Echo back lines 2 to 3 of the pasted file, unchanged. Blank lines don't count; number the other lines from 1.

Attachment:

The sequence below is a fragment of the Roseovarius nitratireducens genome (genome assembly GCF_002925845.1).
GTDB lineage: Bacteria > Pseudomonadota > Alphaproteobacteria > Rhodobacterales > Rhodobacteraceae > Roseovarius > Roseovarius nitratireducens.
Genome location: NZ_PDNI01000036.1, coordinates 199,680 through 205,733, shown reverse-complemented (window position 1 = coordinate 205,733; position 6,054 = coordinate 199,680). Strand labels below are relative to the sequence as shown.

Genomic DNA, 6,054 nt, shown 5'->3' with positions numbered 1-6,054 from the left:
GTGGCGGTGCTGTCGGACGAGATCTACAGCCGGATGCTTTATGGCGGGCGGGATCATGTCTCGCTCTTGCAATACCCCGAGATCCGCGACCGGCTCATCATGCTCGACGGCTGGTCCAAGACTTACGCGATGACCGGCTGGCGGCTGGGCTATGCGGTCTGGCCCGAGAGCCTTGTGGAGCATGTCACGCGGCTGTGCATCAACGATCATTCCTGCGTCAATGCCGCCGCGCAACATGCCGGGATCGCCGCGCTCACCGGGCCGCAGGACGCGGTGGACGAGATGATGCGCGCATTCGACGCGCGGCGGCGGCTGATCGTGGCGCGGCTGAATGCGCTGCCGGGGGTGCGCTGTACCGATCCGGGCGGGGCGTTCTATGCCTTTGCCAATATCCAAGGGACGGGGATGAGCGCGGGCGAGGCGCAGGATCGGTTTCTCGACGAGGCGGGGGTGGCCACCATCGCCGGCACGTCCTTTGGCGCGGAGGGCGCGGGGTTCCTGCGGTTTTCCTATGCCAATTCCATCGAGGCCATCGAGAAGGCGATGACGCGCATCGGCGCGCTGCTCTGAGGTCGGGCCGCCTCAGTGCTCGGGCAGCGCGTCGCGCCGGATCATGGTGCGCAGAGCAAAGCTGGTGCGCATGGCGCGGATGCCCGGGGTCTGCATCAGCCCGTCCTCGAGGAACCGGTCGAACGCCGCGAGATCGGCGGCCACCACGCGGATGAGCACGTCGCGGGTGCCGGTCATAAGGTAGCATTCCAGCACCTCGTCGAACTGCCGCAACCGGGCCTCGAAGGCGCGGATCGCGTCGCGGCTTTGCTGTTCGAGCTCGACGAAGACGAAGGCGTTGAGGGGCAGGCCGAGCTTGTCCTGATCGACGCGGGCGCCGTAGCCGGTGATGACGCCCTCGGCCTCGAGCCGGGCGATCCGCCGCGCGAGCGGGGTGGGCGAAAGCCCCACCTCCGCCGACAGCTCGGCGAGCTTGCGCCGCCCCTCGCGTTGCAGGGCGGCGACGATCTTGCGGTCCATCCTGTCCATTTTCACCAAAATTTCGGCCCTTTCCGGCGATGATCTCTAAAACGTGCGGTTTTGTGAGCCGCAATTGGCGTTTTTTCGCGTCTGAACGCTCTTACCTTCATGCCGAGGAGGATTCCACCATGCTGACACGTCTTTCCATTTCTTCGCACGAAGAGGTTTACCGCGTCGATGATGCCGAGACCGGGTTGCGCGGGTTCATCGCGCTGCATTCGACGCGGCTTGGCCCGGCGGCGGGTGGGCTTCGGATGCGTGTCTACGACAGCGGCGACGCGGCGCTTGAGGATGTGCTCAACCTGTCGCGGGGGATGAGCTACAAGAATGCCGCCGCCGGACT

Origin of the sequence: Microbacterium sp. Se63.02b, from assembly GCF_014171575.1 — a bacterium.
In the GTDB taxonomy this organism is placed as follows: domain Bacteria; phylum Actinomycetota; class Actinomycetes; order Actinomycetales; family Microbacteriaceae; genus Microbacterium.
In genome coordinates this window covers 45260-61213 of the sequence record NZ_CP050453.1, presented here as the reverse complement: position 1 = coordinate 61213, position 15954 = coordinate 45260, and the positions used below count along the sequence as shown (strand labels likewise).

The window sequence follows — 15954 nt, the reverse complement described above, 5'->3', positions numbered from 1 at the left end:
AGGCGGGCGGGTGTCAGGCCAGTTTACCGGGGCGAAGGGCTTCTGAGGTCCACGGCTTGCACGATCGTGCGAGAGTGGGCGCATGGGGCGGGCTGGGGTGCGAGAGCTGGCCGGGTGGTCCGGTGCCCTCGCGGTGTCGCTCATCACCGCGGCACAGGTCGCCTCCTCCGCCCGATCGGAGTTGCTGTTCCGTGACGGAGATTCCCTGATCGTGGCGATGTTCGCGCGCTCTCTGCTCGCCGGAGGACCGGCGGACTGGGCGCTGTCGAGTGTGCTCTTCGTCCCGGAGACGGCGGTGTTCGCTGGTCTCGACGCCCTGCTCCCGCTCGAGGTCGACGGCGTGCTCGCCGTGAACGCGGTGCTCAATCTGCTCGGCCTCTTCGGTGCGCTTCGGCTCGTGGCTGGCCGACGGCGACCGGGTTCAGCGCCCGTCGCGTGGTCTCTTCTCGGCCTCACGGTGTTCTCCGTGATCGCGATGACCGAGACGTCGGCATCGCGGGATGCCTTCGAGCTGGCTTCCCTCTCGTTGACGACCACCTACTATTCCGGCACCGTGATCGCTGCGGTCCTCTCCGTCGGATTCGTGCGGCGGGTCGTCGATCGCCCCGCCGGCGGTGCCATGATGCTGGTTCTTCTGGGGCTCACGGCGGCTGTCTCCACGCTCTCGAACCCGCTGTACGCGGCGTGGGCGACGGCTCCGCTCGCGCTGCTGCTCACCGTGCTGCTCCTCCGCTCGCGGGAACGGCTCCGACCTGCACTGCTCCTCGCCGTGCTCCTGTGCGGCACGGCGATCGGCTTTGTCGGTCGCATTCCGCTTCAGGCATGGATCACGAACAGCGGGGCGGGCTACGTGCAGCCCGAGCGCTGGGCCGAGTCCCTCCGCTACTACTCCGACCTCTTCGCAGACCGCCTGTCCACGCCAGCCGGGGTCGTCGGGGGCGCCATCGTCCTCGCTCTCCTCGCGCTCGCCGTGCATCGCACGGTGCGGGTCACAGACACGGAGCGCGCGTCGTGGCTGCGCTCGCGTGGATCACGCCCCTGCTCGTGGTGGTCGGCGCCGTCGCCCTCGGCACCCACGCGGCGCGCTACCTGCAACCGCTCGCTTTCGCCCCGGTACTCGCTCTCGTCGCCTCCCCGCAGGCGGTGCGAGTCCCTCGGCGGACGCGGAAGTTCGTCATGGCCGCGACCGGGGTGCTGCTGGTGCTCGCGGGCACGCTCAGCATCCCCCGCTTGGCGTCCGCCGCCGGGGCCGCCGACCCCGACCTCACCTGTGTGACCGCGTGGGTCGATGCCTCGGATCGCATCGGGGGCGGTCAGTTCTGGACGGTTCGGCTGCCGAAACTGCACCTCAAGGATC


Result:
GTDB lineage: Bacteria > Pseudomonadota > Alphaproteobacteria > Rhodobacterales > Rhodobacteraceae > Roseovarius > Roseovarius nitratireducens.
Genome location: NZ_PDNI01000036.1, coordinates 199,680 through 205,733, shown reverse-complemented (window position 1 = coordinate 205,733; position 6,054 = coordinate 199,680). Strand labels below are relative to the sequence as shown.